A SMALL MEDITATION ON DONGSHAN’S FIVE RANKS The Dynamics of Reality as Presented Within the Zen Way

The following is a bit edited from a note sent to someone researching approaches to creativity. I thought it might be worth posting here.

In classical Buddhism, as I understand it, emptiness, shunyata, means that nothing has an essence. Everything is constructed of things interacting, none of which have essences or an essence. Half a millenia later Nagarjuna is generally credited for clarifying or re-framing this insight as the two truths. The world of form is true. The world of emptiness is true.

In addition to emptiness and form, this insight has been called the absolute and the relative, real and illusory, true and partial, straight and bent, etc, etc. I like this variety of terms as the6 help us keep from settling into one frame, one way of thinking about what it is we’re encountering here.

And, and here’s the kicker. The great gift that Nagarjuna, perhaps, certainly someone noticed, and it is the insight which becomes the bases of a whole cycle of Buddhist literature, the Prajnaparamita sutras, summarizable as “form is emptiness, emptiness is form.”

And this dual reality is not static, it is wildly dynamic.

Over the years and centuries as this perspective has been explored, mapping it against lived human experience, we see how our lives are indeed dynamic, indeed wildly so, spinning out of the various ways we are right here living our lives with consequences for everything done or even thought, even as we see that everything in its wild motion is also empty, absolute, one. (One is itself somewhat problematic as some see in that phrase an implicit essentialism. But that belongs to a different discussion)

In Zen how these encounters happen are most exquisitely expressed by the ninth century Chinese Zen master Dongshan Liangjie in his Verses of the Five Ranks. Actually, probably “modes” is better here than “ranks,” as there is no actual hierarchy of experience – even though some perspectives are more painful for us as human beings than others.

While there are numerous possible permutations, Dongshan shows how five capture this dynamism exquisitely.

Form in emptiness
Emptiness in form
Coming from within the empty
Going within both empty and form
Arriving within both together

The Thirteenth century Japanese master Eihei Dogen observes in his Genjokoan essay, as translated by Robert Aitken & Kazuaki Tanahashi, “As all things are buddha-dharma, there are delusion, realization, practice, birth and death, buddhas and sentient beings. As myriad things are without an abiding self, there is no delusion, no realization, no buddha, no sentient being, no birth and death. The buddha way, in essence, is leaping clear of abundance and lack; thus there are birth and death, delusion and realization, sentient beings and buddhas. Yet in attachment blossoms fall, and in aversion weeds spread.”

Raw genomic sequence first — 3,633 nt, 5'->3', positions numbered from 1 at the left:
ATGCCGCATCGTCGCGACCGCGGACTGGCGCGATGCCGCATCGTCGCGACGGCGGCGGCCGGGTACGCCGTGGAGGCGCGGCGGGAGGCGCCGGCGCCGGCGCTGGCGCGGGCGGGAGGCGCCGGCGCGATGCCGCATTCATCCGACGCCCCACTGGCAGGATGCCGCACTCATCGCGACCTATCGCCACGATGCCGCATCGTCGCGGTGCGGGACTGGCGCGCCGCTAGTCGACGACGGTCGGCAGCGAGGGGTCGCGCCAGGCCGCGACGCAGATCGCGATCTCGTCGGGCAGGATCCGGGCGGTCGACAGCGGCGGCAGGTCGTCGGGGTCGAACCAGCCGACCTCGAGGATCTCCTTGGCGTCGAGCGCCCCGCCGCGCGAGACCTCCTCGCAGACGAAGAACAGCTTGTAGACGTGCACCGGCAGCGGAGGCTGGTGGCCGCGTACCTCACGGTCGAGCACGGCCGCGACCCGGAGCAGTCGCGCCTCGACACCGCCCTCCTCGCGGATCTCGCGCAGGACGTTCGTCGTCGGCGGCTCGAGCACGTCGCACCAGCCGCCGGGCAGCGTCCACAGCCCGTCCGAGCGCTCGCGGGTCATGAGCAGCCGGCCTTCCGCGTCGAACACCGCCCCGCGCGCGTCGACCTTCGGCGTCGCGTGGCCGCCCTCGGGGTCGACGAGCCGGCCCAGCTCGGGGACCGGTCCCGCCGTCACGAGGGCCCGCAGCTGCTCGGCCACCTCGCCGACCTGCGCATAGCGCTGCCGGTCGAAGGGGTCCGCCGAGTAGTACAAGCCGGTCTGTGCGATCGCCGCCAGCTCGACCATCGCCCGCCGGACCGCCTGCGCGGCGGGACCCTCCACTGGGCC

Probing this perspective deeply, Dongshan’s verses on these ranks or modes are among the most important in Zen’s literature.

In Thomas Cleary’s translation.

Form in emptiness.

In the third watch,

beginning of the night,
before the moon is bright,
do not wonder
at meeting without recognition;
still held hidden in the heart
is the beauty of former days

Emptiness in form.

A woman who’s overslept

encounters an ancient mirror;
clearly she sees her face-
there is no other reality.
Nevertheless, she still mistakes
her reflection for her head

Coming from within the empty.

Within nothingness is a road

out of the dust;
just be able to avoid violating
the present taboo name
and you will surpass
the eloquence of yore
that silenced every tongue.

Going within both empty and form.

When two blades cross,

no need to flee;
an expert is like
a lotus in fire-
clearly there is a spirit
spontaneously soaring.

Arriving within both together.

in being or nonbeing,
who can dare to join you?
Everyone wants to leave
the ordinary current,
but in the final analysis
you come back
and sit in the ashes

These verses are examined closely at very nearly the end of formal koan study, at least within the Inzan line of Hakuin’s Zen curriculum as transmitted within the Harada Yasutani lineage.

If you’re looking to explore human creativity, this, I believe, is where you will find the Zen Buddhist take on the matter.

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